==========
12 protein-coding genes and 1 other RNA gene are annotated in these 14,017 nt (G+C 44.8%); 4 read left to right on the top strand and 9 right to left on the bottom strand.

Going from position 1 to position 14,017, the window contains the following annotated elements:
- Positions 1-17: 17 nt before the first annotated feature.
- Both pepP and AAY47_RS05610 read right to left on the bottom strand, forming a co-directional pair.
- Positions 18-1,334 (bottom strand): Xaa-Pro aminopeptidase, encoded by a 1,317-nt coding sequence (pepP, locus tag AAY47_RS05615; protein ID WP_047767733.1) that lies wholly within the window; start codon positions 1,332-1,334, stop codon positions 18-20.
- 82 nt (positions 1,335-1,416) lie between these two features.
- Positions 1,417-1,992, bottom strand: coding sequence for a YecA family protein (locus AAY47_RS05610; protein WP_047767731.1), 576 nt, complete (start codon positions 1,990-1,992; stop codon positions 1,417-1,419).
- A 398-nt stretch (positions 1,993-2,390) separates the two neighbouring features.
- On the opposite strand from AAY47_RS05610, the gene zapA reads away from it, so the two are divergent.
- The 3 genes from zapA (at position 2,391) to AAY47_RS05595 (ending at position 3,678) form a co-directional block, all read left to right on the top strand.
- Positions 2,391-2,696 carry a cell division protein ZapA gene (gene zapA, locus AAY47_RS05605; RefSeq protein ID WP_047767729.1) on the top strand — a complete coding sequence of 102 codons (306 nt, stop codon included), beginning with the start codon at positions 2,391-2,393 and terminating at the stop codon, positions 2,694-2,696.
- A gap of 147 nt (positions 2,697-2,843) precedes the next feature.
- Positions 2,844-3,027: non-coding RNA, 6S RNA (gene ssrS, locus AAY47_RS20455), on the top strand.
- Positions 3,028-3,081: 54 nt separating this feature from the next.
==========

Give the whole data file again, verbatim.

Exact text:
12 protein-coding genes and 1 other RNA gene are annotated in these 14,017 nt (G+C 44.8%); 4 read left to right on the top strand and 9 right to left on the bottom strand.

Going from position 1 to position 14,017, the window contains the following annotated elements:
- Positions 1-17: 17 nt before the first annotated feature.
- Both pepP and AAY47_RS05610 read right to left on the bottom strand, forming a co-directional pair.
- Positions 18-1,334 (bottom strand): Xaa-Pro aminopeptidase, encoded by a 1,317-nt coding sequence (pepP, locus tag AAY47_RS05615; protein ID WP_047767733.1) that lies wholly within the window; start codon positions 1,332-1,334, stop codon positions 18-20.
- 82 nt (positions 1,335-1,416) lie between these two features.
- Positions 1,417-1,992, bottom strand: coding sequence for a YecA family protein (locus AAY47_RS05610; protein WP_047767731.1), 576 nt, complete (start codon positions 1,990-1,992; stop codon positions 1,417-1,419).
- A 398-nt stretch (positions 1,993-2,390) separates the two neighbouring features.
- On the opposite strand from AAY47_RS05610, the gene zapA reads away from it, so the two are divergent.
- The 3 genes from zapA (at position 2,391) to AAY47_RS05595 (ending at position 3,678) form a co-directional block, all read left to right on the top strand.
- Positions 2,391-2,696 carry a cell division protein ZapA gene (gene zapA, locus AAY47_RS05605; RefSeq protein ID WP_047767729.1) on the top strand — a complete coding sequence of 102 codons (306 nt, stop codon included), beginning with the start codon at positions 2,391-2,393 and terminating at the stop codon, positions 2,694-2,696.
- A gap of 147 nt (positions 2,697-2,843) precedes the next feature.
- Positions 2,844-3,027: non-coding RNA, 6S RNA (gene ssrS, locus AAY47_RS20455), on the top strand.
- Positions 3,028-3,081: 54 nt separating this feature from the next.